Unfortunately, life doesn’t usually work out this way. Bringing together your extended family with the auspices of a relaxed celebration can backfire quickly and leave everyone feeling stressed and angry. Typically, spending time in close quarters with anyone can bring issues to the surface and the holidays are no different.
If it’s your mother-in-law that’s driving you nuts before Christmas, it’s likely that she’ll do the same when the big day arrives. Her advice about breastfeeding or what kind of diapers to use won’t stop.
Conflicts with a partner may become flash points as you both try and manage expectations. If you’re both sleep deprived and feeling pressure to enjoy the holidays with your new baby, it could be that big arguments erupt over small issues. Existing tension or disagreement can be magnified and leave you feeling depressed and anxious.
Stress is Already High and a New Baby Only Adds to This
Stress levels are already heightened during the holiday season and a new baby only adds to this. So many new moms are shocked by the transition to motherhood and the stress that comes along with it. If you find yourself feeling overwhelmed you’re certainly not alone now or any time of the year.
While you’re still trying to figure out your baby’s sleeping and feeding cues, there may be additional pressure to come to parties with your little one in tow. Friends and family want to meet your baby, but they often don’t consider (or remember!) the challenge it can be to get out the door with an infant. There are so many additional things to remember (extra blankets, hats, mittens, the diaper bag, and the list goes on) that it may feel like a major accomplishment just to get in the car and start driving down the road.
An important skill to begin working on and building up if you haven’t already, is to learn to set appropriate boundaries. Practicing saying ‘no, thank you’ when something or a situation doesn’t serve you. It may mean that you disappoint friends and family by not attending their annual potluck. This may also see you skip out on other activities in place of a nap or time alone.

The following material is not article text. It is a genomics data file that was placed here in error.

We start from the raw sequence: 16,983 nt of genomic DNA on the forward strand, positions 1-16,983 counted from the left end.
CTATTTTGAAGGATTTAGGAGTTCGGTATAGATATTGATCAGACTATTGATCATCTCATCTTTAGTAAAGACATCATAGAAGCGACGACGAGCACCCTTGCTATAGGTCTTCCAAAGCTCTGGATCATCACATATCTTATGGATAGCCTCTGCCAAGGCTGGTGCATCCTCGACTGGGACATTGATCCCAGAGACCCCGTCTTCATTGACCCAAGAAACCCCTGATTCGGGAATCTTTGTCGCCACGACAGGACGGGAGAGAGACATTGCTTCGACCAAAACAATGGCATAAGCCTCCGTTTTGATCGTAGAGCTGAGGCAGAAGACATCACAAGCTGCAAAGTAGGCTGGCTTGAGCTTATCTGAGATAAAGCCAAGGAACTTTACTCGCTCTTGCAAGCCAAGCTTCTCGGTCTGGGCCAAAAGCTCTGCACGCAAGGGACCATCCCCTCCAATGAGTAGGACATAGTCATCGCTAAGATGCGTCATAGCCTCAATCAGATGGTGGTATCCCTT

The changes and challenges that you’re experiencing as a new parent can have a big impact on your mood at any time of year. When you miss out on favorite holiday traditions and activities it might leave you feeling depressed, sad and alone. You might even be wondering why you decided to have a baby in the first place – and that’s okay!
No one said that parenting would be easy and during the holiday season it can be especially difficult. A Family First, we understand how it feels because we’ve been there.
If you’re struggling with your mood, feeling anxious, overwhelmed or depressed we can help. Our Postpartum Wellness Program is designed to offer you support and help build community during your postpartum period. Mental health is one of our main priorities and through our flexible wellness check-ins, where we screen for postpartum depression and anxiety, and access to our in-house counselor, we can help you start feeling like yourself again.
Book a consultation with us by clicking here and find out more about the programs and services we offer to help you get on the road to recovery.